An Engineering-Economic Analysis of Syngas Storage This investigation examines whether an IGCC facility that operates its gasifier continuously but stores the syngas and produces electricity only when daily prices are high may be more profitable than an IGCC facility with no syngas storage. The goal of this study is to generate an initial examination of whether storing syngas can increase the profitability of IGCC plants, rather than to perform a plant design.
July 2008 DOE/NETL-2008/1331
Chemical-Looping Process in a Coal-to-Liquids Configuration Simulations of an integrated coal to Fischer-Tropsch (F-T) liquids process, including a chemical looping scheme, under development by Ohio State University, were performed and the technical results from this analysis were then compared to a conventional coal-to-liquids (CTL) system. Results of the comparative technical analysis between the chemical looping scheme and the conventional CTL scheme indicate that the chemical looping case increased liquid production from the same coal feed by about 10% and the total carbon emissions per barrel produced is about 19% less for the proposed chemical looping system compared to the conventional CTL configuration.
December 2007 DOE/NETL-2008/1307
Alaska Coal Gasification Feasibility Studies - Healy Coal-to-Liquids Plant This study evaluates the feasibility of building a relatively small coal-to-liquids plant in central Alaska to provide a clean diesel product to Alaska’s refineries. The study concludes that the establishment of a 14,640 barrel per day F-T plant, using 4 million tons per year of coal, could be economic provided the price per barrel of the F-T product is at least $64 per barrel.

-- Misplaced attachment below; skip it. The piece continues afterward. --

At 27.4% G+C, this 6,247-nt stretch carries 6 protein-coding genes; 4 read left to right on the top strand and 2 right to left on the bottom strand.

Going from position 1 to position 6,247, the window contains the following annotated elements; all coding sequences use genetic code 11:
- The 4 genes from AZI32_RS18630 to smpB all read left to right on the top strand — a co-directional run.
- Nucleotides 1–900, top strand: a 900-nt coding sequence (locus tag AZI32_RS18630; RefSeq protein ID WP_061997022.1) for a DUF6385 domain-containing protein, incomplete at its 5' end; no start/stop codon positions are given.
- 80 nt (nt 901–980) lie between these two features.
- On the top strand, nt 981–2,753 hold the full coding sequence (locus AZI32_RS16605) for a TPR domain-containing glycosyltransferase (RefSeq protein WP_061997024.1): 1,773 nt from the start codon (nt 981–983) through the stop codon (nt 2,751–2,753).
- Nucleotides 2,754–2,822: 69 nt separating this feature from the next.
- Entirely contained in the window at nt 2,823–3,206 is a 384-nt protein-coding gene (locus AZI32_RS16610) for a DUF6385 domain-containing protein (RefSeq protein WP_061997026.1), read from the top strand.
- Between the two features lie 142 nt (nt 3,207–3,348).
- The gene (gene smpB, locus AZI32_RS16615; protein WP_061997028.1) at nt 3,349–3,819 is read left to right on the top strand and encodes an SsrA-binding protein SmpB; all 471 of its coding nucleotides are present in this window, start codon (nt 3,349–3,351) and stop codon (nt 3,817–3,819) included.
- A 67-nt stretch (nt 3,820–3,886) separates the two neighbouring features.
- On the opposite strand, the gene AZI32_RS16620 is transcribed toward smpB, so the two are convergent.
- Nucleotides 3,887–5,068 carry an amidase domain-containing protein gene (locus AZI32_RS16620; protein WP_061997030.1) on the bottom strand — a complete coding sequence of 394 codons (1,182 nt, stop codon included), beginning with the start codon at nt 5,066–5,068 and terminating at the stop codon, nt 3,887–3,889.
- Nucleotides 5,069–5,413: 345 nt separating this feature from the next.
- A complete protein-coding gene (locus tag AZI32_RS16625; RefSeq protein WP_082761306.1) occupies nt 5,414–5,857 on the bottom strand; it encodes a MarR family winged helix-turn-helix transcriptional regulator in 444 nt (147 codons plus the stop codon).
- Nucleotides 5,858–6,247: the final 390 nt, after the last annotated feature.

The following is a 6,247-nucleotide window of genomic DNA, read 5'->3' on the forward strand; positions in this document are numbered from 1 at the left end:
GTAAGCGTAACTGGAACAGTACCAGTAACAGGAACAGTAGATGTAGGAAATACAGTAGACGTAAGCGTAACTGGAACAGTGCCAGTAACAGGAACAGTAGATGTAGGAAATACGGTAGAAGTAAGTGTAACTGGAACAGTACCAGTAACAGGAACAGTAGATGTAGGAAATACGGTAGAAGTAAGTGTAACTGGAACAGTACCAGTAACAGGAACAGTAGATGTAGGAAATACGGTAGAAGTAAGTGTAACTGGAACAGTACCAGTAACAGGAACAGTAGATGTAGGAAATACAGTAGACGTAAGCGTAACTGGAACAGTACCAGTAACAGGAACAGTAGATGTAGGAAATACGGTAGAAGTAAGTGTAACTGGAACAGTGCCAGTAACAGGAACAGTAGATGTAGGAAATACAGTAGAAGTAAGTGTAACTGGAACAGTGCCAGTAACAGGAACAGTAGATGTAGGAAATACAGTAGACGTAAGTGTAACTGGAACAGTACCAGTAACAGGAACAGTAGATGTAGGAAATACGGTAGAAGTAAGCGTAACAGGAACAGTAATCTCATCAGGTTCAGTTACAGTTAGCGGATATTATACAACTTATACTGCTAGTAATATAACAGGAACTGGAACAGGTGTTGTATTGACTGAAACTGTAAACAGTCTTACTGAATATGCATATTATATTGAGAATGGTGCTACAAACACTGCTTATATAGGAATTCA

July 2007 DOE/NETL-2007/1251
Metal sorbents for high temperature mercury capture from fuel gas The paper “High temperature metal sorbents for mercury capture from fuel gas” was accepted for publication in the Elsevier Journal - Fuel.  It was found that palladium can adsorb large quantities of mercury from simulated syngas upon extended exposures, whereas platinum captured somewhat less mercury.  Sorbents with palladium concentrations of between 2 and 9% by weight on alumina were exposed to simulated syngas at temperatures of 204 oC – 371 oC.  X-ray diffraction analysis of the used palladium sorbents exposed at 204 oC suggests the formation of a mercury-palladium alloy, with concentrations of 12.0 - 14.4 atom percent mercury.  The large capacity for mercury by palladium sorbents bodes well for its commercial prospects in gasification systems.
May 2007  
Baseline Technical and Economic Assessment of a Commercial Scale Fischer-Tropsch Liquids Facility This report examines the technical and economic feasibility of a commercial 50,000 barrel per day coal-to-liquids (CTL) facility in the Illinois coal basin. The facility employs gasification and Fischer-Tropsch (F-T) technology to produce commercial-grade diesel and naphtha liquids from medium-sulfur bituminous coal. The scope of the study includes conceptual design development, process analysis, component descriptions, capital and operating cost estimates, and a comparative financial analysis.
April 2007 DOE/NETL-2007/1260
Technical and Economic Assessment of Small-Scale Fischer-Tropsch Liquids Facilities This report examines the technical and economic feasibility of a small-scale coal-toliquids (CTL) facility in southwestern West Virginia. The facility employs gasification and Fischer-Tropsch (F-T) technology to produce commercial-grade diesel and naphtha liquids from a high-sulfur bituminous coal. The scope of the study includes conceptual design development, process analysis, component descriptions, capital and operating cost estimates, and a comparative financial analysis.
February 2007 DOE/NETL-2007/1253
Beluga Coal Gasification Feasibility Study - Phase I Final Report This study focused on evaluating the feasibility of the gasification of Beluga coal, shipped from the Chuitna Mine located across the Cook Inlet, to produce synthetic gas to be used by Agrium.
June 2006 DOE/NETL-2006/1248
Polygeneration of SNG, Hydrogen, Power, and Carbon Dioxide from Texas Lignite The intent of this study is to investigate the feasibility of siting a lignite conversion plant in Texas at the mine mouth of the Wilcox lignite deposit. The concept is to coproduce at least three products: electric power, hydrogen or substitute natural gas (SNG), and carbon dioxide. The electric power would be sold to the grid, the hydrogen would be sent by pipeline to the Gulf Coast petroleum refineries, the SNG would be sold as a natural gas supplement, and the carbon dioxide would be pipelined to the West Texas oil fields for enhanced oil recovery.